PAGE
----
Bulletin, February/March 2006
2006 ASIS&T President
Director, Physics Research Library,
Head of Collection Development, Cabot Science Library,
leach at physics.harvard.edu; mrleach at fas.harvard.edu
Details, details, details.
There are so many details to managing and leading an effective organization,
whether it is a library, a professional society, an academic department or even
a Cub Scout Pack (I have experience in all four). An old cliché states, “The
devil is in the details.” I don’t believe that – rather, “gold is in the
details.” Let me explain with a few examples.
November 30, each ASIS&T member received an email from Dick Hill, executive
director, informing him or her about the new Web-enabled membership database.
You were asked to visit the new ASIS&T website (I hope you have seen this
new site by now), log in and update your member profile, especially two sections
– the Web viewable section and the areas of expertise. Alas, as I’m writing
this (on the winter solstice), few of you have completed this task.
know we are all busy, but we (I and your fellow ASIS&T colleagues) need you
to fill in these two sections of the membership database. The Board of Directors
decided not to make any membership information Web-viewable that was not chosen
by the individual member. We could have gone the other route – making your
directory information viewable and then making you “privatize” this
information after-the-fact. Instead, we are relying on you to choose which
information to make available to your fellow ASIS&T members (remember –
only members who are logged in can view the Web-enabled information; none of the
membership data is publicly viewable).
with this new membership database, we will soon be able to “mine” the
information for a variety of purposes. Chapter and SIG program planners could
look for expert presenters on a given topic for an upcoming event. Standing
committee chairs could locate expertise in a given field for fulfilling a
committee charge. And your Board of Directors and president (that’s me)
frequently need advice on various topics, challenges and issues – this
database will be one source to tap into for such advice (although, not the only
if you change jobs, phone numbers or even email addresses, you are now able to
enter this updated contact information into the membership database yourself,
ensuring timely, accurate information. All of us benefit, including you. So, the
gold is really in the details – the details you provide in the membership
another area where our details could be mined – reporting on our events and
programs, especially at the chapter level. You and your ASIS&T colleagues
spend a great deal of time creating and delivering top-notch programs each year.
We hear about these programs through the various electronic discussion lists and
the respective chapter websites, but once the events have occurred, there is
chapters do a good job of capturing their events – through such means as
newsletters, blogs or photographs. We – not the royal “we,” but, rather,
your national leaders, such as the Board of Directors – would like to see more
of this content mirrored on the ASIS&T website, especially now that we have
a prominent news section on the front page. Let colleagues know what a great
event you had. Send along some pictures and a brief write-up to ASIS&T
headquarters. Send out your “captured event” information (even if it is just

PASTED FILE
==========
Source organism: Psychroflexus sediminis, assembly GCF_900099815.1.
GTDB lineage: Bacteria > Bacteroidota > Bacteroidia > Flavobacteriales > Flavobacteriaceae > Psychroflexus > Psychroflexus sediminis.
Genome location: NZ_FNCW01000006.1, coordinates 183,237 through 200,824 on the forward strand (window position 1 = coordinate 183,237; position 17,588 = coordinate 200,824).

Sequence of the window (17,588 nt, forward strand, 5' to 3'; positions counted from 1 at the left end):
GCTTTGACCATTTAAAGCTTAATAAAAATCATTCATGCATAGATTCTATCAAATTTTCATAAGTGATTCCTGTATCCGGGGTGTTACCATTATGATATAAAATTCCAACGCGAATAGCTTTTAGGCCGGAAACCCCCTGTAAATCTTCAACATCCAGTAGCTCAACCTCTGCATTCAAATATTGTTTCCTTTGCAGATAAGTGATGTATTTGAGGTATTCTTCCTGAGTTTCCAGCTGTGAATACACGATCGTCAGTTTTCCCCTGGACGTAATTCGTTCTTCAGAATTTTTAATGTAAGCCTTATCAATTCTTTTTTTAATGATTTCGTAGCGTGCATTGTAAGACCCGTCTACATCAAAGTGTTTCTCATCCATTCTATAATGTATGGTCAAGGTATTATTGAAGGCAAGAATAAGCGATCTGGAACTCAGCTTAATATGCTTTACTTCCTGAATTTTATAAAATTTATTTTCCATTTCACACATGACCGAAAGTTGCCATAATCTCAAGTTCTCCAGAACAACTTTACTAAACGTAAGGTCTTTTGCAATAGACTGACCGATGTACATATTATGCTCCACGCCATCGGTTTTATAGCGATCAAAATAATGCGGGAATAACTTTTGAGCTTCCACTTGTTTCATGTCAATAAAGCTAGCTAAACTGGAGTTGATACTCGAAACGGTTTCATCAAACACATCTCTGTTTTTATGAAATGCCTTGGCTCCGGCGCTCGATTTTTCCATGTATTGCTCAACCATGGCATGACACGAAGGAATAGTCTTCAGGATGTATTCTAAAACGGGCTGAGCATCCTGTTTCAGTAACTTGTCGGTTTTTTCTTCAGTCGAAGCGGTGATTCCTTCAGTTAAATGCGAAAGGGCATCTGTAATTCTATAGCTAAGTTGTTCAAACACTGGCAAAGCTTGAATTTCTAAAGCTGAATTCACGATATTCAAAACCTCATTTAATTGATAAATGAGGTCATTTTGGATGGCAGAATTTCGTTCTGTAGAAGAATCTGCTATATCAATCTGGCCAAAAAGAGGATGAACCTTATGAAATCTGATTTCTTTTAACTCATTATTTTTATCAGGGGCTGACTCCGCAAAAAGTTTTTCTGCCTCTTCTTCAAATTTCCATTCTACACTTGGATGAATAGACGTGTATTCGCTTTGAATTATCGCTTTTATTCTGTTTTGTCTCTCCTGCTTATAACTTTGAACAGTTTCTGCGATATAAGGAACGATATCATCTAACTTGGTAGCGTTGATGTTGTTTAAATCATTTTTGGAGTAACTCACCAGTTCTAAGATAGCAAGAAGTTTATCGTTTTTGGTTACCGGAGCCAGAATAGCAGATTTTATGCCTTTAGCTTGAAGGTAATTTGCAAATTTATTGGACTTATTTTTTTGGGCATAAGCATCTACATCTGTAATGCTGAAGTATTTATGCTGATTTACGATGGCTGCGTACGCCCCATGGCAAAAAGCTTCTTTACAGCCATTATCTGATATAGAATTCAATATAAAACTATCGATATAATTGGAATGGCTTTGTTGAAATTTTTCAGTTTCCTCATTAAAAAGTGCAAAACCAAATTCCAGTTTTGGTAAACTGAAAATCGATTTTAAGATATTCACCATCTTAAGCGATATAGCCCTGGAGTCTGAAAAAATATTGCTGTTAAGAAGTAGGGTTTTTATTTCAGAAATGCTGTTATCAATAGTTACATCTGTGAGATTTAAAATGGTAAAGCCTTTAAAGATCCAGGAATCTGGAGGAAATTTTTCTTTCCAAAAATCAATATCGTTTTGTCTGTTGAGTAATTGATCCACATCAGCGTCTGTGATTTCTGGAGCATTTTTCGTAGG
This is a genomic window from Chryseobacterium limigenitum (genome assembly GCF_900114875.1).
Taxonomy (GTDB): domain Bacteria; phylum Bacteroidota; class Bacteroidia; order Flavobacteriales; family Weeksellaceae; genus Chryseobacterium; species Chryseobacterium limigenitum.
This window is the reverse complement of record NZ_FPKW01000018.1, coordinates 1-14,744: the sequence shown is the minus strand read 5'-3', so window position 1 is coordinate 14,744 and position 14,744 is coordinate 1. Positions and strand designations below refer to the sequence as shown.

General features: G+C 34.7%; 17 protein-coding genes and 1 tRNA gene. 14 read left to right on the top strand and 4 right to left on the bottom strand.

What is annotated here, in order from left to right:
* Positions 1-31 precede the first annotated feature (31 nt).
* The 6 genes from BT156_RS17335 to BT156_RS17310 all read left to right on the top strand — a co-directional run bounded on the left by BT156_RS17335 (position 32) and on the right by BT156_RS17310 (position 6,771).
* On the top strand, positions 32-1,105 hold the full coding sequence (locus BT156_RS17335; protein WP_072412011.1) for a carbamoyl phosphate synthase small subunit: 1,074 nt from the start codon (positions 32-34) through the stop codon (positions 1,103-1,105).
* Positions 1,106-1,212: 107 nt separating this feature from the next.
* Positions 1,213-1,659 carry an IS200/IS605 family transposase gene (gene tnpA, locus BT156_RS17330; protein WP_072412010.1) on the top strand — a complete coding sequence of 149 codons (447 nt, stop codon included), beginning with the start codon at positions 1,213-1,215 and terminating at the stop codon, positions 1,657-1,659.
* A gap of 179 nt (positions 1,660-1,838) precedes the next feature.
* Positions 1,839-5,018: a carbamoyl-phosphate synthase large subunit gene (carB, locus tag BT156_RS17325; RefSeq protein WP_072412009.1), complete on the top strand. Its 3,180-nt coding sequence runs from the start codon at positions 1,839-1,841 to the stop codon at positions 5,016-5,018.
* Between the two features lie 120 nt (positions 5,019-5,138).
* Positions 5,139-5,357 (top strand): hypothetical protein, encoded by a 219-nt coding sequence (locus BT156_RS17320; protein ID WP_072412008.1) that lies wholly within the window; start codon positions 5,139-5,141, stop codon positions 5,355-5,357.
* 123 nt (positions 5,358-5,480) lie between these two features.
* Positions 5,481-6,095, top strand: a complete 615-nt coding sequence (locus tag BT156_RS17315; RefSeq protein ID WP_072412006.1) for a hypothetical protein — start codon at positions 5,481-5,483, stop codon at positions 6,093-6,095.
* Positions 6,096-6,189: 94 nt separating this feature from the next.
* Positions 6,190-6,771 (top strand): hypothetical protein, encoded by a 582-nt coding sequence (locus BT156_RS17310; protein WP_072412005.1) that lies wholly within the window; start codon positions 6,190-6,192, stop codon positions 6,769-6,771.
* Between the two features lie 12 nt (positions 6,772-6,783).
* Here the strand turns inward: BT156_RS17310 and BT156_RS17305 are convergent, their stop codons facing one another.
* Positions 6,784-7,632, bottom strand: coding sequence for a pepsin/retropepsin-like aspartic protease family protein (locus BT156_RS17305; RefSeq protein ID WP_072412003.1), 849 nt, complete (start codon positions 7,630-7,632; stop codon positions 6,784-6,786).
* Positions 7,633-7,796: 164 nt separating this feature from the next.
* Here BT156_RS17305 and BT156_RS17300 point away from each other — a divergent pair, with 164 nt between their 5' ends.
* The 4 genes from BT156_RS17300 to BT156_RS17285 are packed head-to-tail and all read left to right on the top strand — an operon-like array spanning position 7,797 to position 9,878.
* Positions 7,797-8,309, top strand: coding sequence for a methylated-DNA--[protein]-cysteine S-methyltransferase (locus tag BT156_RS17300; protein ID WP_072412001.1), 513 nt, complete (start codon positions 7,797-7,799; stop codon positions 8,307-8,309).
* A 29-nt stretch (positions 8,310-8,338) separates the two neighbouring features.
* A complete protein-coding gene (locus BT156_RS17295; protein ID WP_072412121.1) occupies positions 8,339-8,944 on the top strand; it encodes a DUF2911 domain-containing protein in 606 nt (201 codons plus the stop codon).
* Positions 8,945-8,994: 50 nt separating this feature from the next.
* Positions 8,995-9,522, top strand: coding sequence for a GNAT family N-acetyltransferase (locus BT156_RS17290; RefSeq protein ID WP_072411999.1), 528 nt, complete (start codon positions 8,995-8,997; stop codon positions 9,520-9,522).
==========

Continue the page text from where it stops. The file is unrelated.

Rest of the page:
a URL to a website or blog) to Chapter-l, ASIS-l and other relevant lists. For
those folks who couldn’t attend, let them know what they missed! And for those
who did attend, let your publicity cement the memories. “Mine” more gold.
example focuses on personal news. The ASIS&T Bulletin has a section
for members to announce awards received, appointments to prominent
boards/committees, significant new publications and recent job changes. Our new
website also has this capability to publicize personal news. However, both these
forums rely on you to provide the content – to provide the gold. Now, I know
that this can be a difficult action for many of us, because if we do follow
through and pass this news along, it appears as if we are arrogant, perhaps
conceited, or just full of ourselves – a state of being that many (but not
all) of us would avoid.
I would like you to think of this action in a different light – akin to
updating your email address or providing a new phone number in the membership
database. These nuggets of information – your recent award, a job transfer, a
new publication – are pieces of information that can be used by your
colleagues to enhance programs, conduct business and support research, among
other activities. For example, publishing a book is another way of announcing
your expertise in a given topic/discipline. An ASIS&T colleague, who is
planning, say, a chapter event, would note this announcement on the ASIS&T
website and say, “Hey, why don’t we invite so-and-so to present on
such-and-such a topic; she just wrote a book about it.” Here’s another
possibility: Say you receive an award from a division or section of – oh, let
me pick ACM or SLA – and it so happens your Board of Directors is looking for
someone to act as a liaison with that division or section. We now know an
ASIS&T member who is active in and who has close ties with said division or
section. Even more gold.
wrap up by emphasizing the responsibility we all have to fill in the details –
to create the gold – in all levels of our Society. I, as your president, have
this responsibility, and you, as my colleagues and fellow members, also bear
this responsibility. Let’s work together to mine more gold for everyone.
“gold-mining president”) Leach
Articles in this Issue